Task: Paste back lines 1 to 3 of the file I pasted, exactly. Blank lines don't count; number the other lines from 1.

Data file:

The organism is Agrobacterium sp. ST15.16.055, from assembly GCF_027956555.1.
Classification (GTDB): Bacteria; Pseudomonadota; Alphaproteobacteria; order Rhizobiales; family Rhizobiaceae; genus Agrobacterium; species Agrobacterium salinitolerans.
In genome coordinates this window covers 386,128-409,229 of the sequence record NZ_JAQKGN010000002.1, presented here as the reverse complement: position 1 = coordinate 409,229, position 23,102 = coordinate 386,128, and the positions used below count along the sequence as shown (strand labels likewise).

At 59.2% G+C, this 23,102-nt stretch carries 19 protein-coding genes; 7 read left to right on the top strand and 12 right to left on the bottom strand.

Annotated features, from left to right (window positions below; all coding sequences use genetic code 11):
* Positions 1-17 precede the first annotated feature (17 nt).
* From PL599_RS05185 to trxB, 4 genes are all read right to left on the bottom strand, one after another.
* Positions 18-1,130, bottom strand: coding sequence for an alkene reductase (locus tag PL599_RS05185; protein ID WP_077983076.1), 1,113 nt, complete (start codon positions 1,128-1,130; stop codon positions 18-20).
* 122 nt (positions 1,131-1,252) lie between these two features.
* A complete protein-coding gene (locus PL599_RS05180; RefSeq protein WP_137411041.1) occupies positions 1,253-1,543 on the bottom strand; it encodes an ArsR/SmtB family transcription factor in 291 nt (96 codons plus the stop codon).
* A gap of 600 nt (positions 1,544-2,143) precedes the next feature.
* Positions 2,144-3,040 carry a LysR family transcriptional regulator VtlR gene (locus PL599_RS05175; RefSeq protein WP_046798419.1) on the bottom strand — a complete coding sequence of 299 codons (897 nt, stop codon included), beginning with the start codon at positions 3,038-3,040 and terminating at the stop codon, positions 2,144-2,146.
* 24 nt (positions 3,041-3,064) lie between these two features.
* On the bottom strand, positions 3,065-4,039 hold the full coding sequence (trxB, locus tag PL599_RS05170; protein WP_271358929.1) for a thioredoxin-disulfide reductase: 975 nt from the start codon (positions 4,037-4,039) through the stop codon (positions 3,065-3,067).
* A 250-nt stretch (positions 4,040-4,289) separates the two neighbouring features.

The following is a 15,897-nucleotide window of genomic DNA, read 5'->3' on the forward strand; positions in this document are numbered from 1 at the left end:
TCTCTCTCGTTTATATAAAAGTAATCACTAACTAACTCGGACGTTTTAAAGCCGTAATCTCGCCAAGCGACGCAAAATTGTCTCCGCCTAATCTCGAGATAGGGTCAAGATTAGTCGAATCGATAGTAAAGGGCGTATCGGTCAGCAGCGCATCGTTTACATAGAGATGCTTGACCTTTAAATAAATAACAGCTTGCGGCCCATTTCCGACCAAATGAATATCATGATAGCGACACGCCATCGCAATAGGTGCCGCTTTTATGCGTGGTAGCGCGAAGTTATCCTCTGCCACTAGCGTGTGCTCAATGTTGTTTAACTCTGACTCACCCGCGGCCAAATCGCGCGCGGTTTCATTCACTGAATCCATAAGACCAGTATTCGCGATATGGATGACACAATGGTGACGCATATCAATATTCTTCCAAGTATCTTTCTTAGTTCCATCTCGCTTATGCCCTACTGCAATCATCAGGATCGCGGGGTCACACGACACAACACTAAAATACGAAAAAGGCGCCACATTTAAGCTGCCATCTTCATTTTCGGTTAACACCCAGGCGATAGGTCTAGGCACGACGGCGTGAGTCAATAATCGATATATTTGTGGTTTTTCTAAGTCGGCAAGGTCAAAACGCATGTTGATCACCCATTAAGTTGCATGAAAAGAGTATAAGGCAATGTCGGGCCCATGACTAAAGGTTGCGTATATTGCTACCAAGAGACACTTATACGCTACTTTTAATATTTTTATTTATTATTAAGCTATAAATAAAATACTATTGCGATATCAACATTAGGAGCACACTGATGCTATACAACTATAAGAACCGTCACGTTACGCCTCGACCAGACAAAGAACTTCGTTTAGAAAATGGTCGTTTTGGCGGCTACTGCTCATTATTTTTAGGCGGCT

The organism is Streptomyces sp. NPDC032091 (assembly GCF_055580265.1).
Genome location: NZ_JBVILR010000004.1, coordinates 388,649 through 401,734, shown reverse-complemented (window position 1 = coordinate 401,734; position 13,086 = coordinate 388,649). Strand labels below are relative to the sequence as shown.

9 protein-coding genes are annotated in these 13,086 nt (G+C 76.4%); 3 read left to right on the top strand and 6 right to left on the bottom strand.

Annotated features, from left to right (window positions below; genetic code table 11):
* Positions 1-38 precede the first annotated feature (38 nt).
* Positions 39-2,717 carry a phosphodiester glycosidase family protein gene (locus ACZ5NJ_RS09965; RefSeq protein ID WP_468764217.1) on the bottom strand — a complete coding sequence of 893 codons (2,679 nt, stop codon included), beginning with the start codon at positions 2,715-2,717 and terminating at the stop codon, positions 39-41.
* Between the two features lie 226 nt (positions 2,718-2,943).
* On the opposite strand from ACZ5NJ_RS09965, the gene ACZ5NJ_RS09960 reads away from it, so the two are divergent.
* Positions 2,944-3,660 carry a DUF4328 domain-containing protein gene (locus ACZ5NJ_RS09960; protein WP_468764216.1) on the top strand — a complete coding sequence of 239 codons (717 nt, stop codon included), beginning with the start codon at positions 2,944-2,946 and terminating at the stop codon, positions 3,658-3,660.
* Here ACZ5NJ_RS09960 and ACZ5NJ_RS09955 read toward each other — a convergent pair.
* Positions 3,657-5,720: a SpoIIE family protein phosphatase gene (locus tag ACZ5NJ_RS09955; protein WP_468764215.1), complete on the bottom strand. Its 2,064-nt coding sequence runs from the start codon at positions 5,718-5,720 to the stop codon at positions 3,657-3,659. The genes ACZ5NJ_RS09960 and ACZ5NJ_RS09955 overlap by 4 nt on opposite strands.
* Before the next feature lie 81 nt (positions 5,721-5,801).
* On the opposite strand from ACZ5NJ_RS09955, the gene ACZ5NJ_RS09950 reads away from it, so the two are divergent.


The organism is Agrobacterium sp. ST15.16.055, from assembly GCF_027956555.1.
Classification (GTDB): Bacteria; Pseudomonadota; Alphaproteobacteria; order Rhizobiales; family Rhizobiaceae; genus Agrobacterium; species Agrobacterium salinitolerans.
In genome coordinates this window covers 386,128-409,229 of the sequence record NZ_JAQKGN010000002.1, presented here as the reverse complement: position 1 = coordinate 409,229, position 23,102 = coordinate 386,128, and the positions used below count along the sequence as shown (strand labels likewise).